Borrowed from Neil Shipps Blog...
In Exchange 2000 and earlier, 10% of Exchange users used the Offline Address Book was the statistic that was most often repeated to me. But with Exchange 2003 and Office 2003, that number has gone way up due to Outlook's usage of Cached Mode Exchange. This means that everyone that uses Outlook in cached mode now downloads the Offline Address Book or OAB, and they may get a slightly different experience than they were used to.
Before Cached Mode Exchange, clients would get their address books directly from the Active Directory. As long as the global catalogs they were using had the client language installed (see KB http://support.microsoft.com/default.aspx?scid=kb;en-us;301314), the Active Directory would sort the GAL for browsing using the correct sorting locale and return it to the client rendered in the right code page. When the client actively searched for entries, again, the AD would use the sort locale of the client to compute the result. When the OAB server generates the OAB files, it reads the entries from the AD sorted in the default sort order of the OAB server and builds the OAB search files using that same sort order. Now in cached mode, since the OAB is sorted according to OAB server and not the client, it may not match the clients language locale. This means that users may not be able to find entries in the GAL as easily because they're not sorted in the way the user expects.
By default, Exchange Server creates a single default OAB with the Global Address List on the first server installed in the organization. This works well if your users all have the same language set as default on their client computers. But for those organizations who must support different client languages it now gets complex. The OAB generation process in Exchange Server 2003 can build two different versions of the OAB: a Unicode version and an ANSI version. The Unicode version reads the Active Directory recipients in Unicode and keeps the data as Unicode when stored on the client. It's up to the client to render the characters in the right code page. However for the ANSI files, the OAB server renders the Unicode AD characters using the default code page of the server. So if your OAB server is running on a US English Windows server and you have some Active Directory recipients with non-western characters in their properties, you're going to get question marks for those characters in the OAB data for the ANSI version of the OAB.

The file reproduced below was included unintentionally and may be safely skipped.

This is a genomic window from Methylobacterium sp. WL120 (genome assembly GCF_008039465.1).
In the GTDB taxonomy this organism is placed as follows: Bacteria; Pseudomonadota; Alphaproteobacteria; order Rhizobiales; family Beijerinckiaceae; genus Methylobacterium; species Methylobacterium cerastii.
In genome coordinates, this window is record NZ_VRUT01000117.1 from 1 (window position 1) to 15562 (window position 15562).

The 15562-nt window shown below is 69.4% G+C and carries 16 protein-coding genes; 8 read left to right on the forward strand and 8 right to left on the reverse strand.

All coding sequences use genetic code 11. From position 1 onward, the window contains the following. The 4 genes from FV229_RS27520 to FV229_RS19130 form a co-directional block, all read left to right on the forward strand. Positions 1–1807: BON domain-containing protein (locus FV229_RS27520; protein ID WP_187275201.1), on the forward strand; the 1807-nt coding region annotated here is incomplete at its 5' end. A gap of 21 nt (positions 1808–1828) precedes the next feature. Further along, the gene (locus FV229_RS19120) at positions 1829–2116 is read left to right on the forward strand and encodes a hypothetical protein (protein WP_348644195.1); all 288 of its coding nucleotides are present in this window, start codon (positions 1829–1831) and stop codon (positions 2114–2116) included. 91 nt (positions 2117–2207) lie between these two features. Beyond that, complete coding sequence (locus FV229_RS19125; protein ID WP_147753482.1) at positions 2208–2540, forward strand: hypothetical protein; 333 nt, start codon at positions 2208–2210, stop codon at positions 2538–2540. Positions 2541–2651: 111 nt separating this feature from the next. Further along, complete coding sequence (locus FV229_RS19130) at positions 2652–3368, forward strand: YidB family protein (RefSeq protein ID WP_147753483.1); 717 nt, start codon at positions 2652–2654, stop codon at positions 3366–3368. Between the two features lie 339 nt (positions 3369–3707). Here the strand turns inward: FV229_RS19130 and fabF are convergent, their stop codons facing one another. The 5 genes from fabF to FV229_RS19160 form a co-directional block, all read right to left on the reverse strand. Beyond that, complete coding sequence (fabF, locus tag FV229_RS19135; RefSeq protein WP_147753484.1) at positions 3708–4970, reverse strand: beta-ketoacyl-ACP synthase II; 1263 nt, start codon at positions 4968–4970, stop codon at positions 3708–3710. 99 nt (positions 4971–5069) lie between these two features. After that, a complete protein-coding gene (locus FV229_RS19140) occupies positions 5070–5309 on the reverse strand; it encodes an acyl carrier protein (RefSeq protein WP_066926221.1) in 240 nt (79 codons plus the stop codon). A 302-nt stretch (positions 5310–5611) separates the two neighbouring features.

For the display names that can't be rendered in ANSI there is a work around. If the AD or the OAB finds that characters in the displayname can't be rendered correctly in the current code page, they will then substitute the "simple display name" attribute for the display name. If you have filled out this attribute then that text will show up instead of the original display name in the address book and on the property pages. If it hasn't been set, the alias name will be used. However, the records will not be resorted. The simple display name will show up where the display name would have sorted to. Since the display display name or alias may not have any relation to the display name, then the address book may not appear to be in the correct order for those entries.
This leads us into sort order problems. Alphabetical English is not the only way that words are sorted. Many languages use different sorting rules. The far-east languages are the most removed from English, but even western European languages use slightly different sorting rules. Letters with diacritical marks may sort differently: 'A' with an umlaut may come after 'Z', double 'ss' may sort the same as a single 's', or 'ch' is considered a different letter that comes in-between 'c' and 'd'.
When you have users who are geographically diverse, they may require that the OAB files they use be sorted differently. Address Name Resolution may not be able to find entries and type-down in the Address Book pane may not work. This is because the user's client is using one set of rules to search a list of words sorted using an entirely different set of rules. The user could enter 'A' with an umlaut and they may be taken to the end of the address book when the entries they wanted are at the beginning. Or when entering a display name in Outlook and trying to resolve the name comes up with no matches found because the OAB was sorted with a different sort order. To improve this situation, in Exchange Server 2003 the OAB server stamps the OAB with the sort order that was used to create the files so the client knows what search rules to use when searching the OAB. However this only works for Outlook 2003. Older clients may still use different search rules.
To completely solve this issue you have one option: install a different Exchange OAB server with its own OAB for each client locale you want to support. Each server would have the system locale set to the locale of the client language you want to support. Once you've done this you now need to change the OAB settings for each user who requires a different sort locale. If you can move all your users who require a specific language to one Mailbox Store, you can change the default OAB setting for the Mailbox Store to the OAB that is sorted in the correct locale. If you can't put all the users who require the same sort order on the same Mailbox Store, you can set the user's OAB on the user object itself. See KB http://support.microsoft.com/default.aspx?scid=kb;en-us;275203
Since the OAB is now used by a larger part of the customer base, Microsoft is putting more resources on documenting the OAB. Microsoft has a good whitepaper on Offline Address Book best practices which covers OAB issues including sort orders. It can be found here: http://www.microsoft.com/technet/prodtechnol/Exchange/guides/OffLineAddressGuide